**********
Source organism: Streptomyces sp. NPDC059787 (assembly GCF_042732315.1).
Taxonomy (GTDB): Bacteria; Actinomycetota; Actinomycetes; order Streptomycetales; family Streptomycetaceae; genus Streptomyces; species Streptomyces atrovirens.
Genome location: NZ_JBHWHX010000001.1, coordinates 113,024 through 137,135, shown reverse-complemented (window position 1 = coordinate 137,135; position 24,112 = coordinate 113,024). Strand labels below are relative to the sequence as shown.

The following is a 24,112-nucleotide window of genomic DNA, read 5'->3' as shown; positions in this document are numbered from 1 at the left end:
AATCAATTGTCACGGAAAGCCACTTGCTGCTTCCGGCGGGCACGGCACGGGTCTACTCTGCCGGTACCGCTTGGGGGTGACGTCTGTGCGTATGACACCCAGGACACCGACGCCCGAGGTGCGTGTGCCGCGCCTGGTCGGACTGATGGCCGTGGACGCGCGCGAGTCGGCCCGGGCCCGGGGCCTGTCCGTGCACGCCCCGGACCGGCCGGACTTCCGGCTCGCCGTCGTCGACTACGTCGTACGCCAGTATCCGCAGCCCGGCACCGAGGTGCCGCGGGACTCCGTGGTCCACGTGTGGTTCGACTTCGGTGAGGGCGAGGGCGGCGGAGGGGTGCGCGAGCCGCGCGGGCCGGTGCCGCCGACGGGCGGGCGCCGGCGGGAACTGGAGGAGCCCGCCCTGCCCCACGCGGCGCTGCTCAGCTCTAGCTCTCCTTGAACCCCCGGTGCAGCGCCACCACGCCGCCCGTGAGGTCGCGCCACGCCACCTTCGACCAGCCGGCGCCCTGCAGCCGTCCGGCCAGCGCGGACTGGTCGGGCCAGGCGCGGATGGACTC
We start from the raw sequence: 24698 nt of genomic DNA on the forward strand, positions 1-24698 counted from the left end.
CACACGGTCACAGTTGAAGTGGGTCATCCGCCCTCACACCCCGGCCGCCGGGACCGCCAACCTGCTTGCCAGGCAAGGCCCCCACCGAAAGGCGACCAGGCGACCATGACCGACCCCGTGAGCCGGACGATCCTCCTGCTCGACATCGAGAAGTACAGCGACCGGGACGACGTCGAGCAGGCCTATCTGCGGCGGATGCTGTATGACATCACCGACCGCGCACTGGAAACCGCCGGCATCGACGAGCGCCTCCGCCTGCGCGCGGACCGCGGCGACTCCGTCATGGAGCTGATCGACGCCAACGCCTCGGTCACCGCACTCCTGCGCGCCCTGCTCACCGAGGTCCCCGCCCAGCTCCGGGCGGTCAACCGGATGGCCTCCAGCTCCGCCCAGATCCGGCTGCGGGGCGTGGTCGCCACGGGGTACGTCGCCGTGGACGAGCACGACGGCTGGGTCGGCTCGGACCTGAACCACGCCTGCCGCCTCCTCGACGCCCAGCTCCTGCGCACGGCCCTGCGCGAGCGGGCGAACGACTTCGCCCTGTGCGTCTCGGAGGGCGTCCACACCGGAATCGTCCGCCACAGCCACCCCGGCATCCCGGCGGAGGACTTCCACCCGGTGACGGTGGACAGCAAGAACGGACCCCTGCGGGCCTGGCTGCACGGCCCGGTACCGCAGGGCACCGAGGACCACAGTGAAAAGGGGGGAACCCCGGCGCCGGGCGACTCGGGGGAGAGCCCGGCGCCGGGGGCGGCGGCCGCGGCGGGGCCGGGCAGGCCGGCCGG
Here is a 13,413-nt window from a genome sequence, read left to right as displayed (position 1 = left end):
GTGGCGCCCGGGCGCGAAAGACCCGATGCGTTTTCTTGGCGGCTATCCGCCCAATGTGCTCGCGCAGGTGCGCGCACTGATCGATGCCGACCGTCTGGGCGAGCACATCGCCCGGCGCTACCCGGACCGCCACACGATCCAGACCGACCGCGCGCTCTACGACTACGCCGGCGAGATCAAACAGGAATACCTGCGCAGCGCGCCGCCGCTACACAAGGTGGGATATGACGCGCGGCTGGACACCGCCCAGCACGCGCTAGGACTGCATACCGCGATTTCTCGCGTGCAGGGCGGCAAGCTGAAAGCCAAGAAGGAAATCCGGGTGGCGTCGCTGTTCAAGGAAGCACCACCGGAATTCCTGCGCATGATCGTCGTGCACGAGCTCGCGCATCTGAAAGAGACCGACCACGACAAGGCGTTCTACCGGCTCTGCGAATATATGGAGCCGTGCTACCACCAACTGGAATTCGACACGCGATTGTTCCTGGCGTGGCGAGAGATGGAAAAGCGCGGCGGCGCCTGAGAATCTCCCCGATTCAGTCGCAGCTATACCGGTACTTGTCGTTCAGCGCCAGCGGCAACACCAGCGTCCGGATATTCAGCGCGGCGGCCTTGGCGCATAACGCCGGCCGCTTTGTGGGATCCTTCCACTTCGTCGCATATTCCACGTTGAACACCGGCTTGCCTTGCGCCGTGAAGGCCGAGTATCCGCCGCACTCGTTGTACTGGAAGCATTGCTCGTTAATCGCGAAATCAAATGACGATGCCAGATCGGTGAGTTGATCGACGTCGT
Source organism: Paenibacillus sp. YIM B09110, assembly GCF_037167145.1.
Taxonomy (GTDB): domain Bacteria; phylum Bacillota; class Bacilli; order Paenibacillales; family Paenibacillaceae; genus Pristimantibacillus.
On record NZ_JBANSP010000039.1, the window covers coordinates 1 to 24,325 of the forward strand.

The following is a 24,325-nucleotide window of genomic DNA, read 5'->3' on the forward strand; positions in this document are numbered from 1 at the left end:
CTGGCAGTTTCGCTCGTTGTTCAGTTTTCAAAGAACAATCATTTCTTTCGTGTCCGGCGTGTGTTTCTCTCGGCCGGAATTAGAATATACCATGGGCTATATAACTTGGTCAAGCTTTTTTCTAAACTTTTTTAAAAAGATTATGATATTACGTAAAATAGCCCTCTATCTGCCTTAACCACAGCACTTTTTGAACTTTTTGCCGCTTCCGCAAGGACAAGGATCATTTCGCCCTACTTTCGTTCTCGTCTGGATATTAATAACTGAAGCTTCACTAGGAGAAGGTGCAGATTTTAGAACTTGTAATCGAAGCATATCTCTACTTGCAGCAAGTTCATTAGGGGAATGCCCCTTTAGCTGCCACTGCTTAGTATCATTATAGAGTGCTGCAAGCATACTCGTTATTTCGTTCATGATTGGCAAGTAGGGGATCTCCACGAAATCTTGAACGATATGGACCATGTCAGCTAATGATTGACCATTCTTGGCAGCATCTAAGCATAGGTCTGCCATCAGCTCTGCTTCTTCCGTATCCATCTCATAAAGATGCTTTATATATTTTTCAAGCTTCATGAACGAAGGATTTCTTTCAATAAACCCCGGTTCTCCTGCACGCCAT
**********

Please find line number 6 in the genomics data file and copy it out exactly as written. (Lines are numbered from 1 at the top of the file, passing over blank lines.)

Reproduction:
We start from the raw sequence: 24698 nt of genomic DNA on the forward strand, positions 1-24698 counted from the left end.